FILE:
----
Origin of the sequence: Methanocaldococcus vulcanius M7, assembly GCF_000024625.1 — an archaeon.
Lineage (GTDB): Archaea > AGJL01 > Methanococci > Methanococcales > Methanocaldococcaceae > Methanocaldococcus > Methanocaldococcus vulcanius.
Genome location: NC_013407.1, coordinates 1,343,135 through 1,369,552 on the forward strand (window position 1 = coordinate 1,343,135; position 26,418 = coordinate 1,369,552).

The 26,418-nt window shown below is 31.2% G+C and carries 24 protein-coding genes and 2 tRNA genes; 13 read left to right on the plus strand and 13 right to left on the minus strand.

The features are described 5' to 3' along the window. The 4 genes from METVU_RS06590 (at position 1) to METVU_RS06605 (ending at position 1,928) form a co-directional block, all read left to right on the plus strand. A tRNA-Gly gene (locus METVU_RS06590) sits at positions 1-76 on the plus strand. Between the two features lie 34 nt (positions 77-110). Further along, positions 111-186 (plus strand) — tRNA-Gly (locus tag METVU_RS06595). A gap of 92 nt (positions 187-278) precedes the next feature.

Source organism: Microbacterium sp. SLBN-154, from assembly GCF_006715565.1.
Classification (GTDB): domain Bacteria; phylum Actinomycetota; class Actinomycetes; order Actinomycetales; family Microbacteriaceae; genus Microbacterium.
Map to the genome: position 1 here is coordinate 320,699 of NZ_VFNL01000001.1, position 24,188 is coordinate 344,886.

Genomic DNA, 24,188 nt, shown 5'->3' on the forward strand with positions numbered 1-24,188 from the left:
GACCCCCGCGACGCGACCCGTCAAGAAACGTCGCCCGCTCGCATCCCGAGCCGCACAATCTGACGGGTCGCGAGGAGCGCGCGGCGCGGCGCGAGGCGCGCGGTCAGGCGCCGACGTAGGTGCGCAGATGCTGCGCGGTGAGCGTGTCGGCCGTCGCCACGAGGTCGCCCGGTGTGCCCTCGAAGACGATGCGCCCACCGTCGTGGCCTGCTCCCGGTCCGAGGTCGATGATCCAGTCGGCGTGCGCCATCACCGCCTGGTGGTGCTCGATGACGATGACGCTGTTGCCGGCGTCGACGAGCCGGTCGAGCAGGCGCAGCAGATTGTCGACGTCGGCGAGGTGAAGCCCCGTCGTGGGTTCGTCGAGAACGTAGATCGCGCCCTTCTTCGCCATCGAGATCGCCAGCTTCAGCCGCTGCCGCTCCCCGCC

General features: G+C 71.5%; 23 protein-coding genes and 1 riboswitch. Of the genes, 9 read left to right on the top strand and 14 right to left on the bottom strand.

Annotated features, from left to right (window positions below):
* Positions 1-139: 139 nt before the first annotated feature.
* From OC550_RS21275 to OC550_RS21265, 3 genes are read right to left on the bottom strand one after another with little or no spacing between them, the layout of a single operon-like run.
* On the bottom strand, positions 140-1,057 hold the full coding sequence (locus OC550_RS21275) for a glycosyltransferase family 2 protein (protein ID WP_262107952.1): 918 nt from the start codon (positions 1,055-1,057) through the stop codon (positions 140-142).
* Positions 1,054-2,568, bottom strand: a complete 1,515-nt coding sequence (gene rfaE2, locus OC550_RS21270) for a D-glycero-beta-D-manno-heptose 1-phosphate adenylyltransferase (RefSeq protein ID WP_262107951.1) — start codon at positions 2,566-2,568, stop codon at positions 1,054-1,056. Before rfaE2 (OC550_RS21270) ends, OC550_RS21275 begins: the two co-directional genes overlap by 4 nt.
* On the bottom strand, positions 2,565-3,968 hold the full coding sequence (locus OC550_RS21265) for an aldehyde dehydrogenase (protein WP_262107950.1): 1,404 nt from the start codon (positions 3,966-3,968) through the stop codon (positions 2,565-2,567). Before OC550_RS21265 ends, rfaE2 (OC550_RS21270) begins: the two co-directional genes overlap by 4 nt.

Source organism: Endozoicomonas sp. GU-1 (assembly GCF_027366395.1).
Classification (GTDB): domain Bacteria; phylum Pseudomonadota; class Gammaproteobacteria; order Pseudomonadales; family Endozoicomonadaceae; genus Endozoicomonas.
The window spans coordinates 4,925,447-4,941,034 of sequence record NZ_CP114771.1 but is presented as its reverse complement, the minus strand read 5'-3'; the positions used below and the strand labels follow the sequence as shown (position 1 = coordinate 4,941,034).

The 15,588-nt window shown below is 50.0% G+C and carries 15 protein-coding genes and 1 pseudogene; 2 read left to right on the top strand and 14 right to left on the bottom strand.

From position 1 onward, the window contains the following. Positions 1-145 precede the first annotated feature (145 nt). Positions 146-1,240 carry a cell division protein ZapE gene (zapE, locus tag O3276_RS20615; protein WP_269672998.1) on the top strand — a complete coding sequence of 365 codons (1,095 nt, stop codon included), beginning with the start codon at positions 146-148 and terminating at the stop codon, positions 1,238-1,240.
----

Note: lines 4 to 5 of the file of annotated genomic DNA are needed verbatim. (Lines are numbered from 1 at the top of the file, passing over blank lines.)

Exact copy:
The 26,418-nt window shown below is 31.2% G+C and carries 24 protein-coding genes and 2 tRNA genes; 13 read left to right on the plus strand and 13 right to left on the minus strand.

The features are described 5' to 3' along the window. The 4 genes from METVU_RS06590 (at position 1) to METVU_RS06605 (ending at position 1,928) form a co-directional block, all read left to right on the plus strand. A tRNA-Gly gene (locus METVU_RS06590) sits at positions 1-76 on the plus strand. Between the two features lie 34 nt (positions 77-110). Further along, positions 111-186 (plus strand) — tRNA-Gly (locus tag METVU_RS06595). A gap of 92 nt (positions 187-278) precedes the next feature.